Based on the autobiographical, graphic novel memoir of the same name by Alison Bechdel, the Fun Home musical on Broadway sheds light on the complicated, hauntingly beautiful journey of her family life, and the unique relationship with her father, Bruce. Trying to understand her parents as a comic book writer and artist, she brings to life images her from early childhood and early college days, thus giving the show three different actresses playing Alison herself, as well as providing three interwoven stories as all part of a larger meta-narrative to help her make sense of everything she’s been through so far.
Starting out at the funeral home her parents ran – playfully titled “the fun home” – she comes up with idealistic imagery of her mother and father that is only intermittently called into question by the “middle”, older version of herself. The character of Alison Bechdel is the first lesbian lead in a major Broadway musical, and her dad’s closeted homosexuality is part of the recurring dynamic the show tackles – both characters try to come to terms with being outside standard social and gender norms. The narrator, the eldest Alison, tries to piece together every strange encounter, every fight she and her father had, both with each other and everyone else. Every other scene tries to find intimacy and reasons for its lacking, while the other scenes brim with it. The circular theater with the low ceiling thus make the Fun Home Broadway experience complete: they gives all in attendance a close-up look at the action, a sense of intimacy to the story that so artfully has intimacy at its thematic core.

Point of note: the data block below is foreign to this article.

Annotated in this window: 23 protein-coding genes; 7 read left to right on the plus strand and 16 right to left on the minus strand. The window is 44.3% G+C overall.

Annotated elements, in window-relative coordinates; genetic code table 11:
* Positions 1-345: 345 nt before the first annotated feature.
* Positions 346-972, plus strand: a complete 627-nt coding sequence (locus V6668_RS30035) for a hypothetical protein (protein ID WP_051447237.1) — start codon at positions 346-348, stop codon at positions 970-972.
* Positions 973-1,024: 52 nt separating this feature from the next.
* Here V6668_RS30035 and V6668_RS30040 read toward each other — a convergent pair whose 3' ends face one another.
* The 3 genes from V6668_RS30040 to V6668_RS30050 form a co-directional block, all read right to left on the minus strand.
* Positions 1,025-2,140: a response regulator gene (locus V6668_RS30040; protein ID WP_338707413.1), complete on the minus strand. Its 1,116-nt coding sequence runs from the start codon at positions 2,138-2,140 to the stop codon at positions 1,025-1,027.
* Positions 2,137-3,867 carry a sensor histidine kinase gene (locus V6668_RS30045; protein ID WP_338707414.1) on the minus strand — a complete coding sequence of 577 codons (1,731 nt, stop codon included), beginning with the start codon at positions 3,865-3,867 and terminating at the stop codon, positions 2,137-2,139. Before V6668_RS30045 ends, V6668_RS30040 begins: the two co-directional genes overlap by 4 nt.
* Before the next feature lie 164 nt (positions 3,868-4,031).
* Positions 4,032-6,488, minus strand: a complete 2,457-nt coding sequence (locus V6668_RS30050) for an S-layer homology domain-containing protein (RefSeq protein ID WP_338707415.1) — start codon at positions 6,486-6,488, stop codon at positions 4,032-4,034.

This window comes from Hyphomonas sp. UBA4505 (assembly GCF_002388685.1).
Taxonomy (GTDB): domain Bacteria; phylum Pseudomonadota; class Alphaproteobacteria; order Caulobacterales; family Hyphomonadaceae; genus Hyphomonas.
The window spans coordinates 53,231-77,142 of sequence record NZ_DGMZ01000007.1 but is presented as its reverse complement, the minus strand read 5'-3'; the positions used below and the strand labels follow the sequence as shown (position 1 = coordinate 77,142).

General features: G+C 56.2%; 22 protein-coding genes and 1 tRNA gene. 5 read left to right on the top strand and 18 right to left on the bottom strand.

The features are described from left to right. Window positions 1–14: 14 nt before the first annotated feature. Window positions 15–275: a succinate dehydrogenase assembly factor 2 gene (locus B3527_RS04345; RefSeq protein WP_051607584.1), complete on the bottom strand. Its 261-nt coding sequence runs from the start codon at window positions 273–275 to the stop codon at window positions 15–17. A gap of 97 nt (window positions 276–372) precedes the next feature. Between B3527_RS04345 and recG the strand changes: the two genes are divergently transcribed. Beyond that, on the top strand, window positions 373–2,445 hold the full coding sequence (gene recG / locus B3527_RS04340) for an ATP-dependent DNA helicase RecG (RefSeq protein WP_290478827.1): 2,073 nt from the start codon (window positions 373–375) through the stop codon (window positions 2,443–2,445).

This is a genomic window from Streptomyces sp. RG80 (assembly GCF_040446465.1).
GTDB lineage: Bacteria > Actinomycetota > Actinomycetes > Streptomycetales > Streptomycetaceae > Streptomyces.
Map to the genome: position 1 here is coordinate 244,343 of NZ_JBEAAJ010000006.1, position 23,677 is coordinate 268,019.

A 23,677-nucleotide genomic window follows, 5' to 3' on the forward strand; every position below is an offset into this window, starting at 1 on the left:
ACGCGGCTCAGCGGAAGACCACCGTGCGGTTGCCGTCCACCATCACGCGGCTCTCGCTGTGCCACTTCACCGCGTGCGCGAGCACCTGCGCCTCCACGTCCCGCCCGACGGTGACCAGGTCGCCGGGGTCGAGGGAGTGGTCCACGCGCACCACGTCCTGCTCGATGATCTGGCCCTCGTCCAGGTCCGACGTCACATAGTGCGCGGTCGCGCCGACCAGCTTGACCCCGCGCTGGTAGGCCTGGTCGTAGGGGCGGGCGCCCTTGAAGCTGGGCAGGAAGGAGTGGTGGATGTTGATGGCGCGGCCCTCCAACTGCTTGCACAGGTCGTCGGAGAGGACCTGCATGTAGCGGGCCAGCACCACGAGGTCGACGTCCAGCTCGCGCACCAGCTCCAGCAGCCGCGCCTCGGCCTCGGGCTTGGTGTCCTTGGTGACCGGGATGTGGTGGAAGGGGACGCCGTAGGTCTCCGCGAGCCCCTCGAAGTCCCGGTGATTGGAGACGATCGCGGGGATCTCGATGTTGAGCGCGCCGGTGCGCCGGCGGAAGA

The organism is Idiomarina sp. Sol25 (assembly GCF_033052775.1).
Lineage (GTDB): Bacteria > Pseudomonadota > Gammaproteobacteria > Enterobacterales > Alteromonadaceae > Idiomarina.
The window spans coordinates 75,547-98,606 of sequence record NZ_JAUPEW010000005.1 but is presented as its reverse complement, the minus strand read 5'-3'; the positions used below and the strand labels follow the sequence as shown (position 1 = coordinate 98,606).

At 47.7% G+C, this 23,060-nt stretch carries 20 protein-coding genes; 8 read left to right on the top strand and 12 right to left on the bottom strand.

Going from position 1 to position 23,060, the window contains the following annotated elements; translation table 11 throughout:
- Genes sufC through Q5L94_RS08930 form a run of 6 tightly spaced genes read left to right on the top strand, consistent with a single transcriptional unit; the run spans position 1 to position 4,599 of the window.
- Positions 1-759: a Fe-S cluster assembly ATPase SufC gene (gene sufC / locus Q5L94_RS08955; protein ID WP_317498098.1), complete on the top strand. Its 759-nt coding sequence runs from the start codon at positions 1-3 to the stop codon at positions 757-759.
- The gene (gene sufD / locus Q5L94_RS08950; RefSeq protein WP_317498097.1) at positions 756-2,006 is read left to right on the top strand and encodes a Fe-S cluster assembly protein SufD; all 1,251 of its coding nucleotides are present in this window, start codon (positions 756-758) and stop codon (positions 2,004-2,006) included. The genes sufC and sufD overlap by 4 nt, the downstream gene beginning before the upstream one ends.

Yet, despite being a production fairly entrenched in family drama and the subsequent tragedies it created, it stays true to the subtitle of the source material, “A Family Tragicomic”. The laughs it sends reverberating through the theater (her siblings and their workplace being the main providers of that) and the tears it effortlessly puts on people’s faces are as genuine as the questions the performance raises, and as plentiful. As Alison tries to come to terms with her own adulthood, she wonders more and more how her dad did it. She makes everyone in the crowd question how we perceive our parents overall – do we realize they had and have problems, challenges, stories, and lives of their own? Do we understand our mothers and fathers not as extensions of ourselves, but as people like we ourselves become? Is there a proper time for that, and when is it too late?
Bruce Bechdel’s suicide is what seems to have made Alison initially think of her past and the story it would tell, but not to have answered much. Instead, it is the emotional journey Alison goes through as she writes and illustrates her memoir that is the catalyst for understanding. During the process, Alison stopped looking for singular, concrete reasons for her loss, and instead found peace.
As it is, however, a Fun Home review can only provide a limited answer to the questions the musical raises. A much better way to get a comprehensive grasp of the emotional weight of production is to see it. Fun Home reviews have been of practically universal praise, and the show won 5 Tony Awards of the 12 it was nominated for. It is easy to buy tickets online, and get a chance to see this masterpiece of New York theater in its full glory.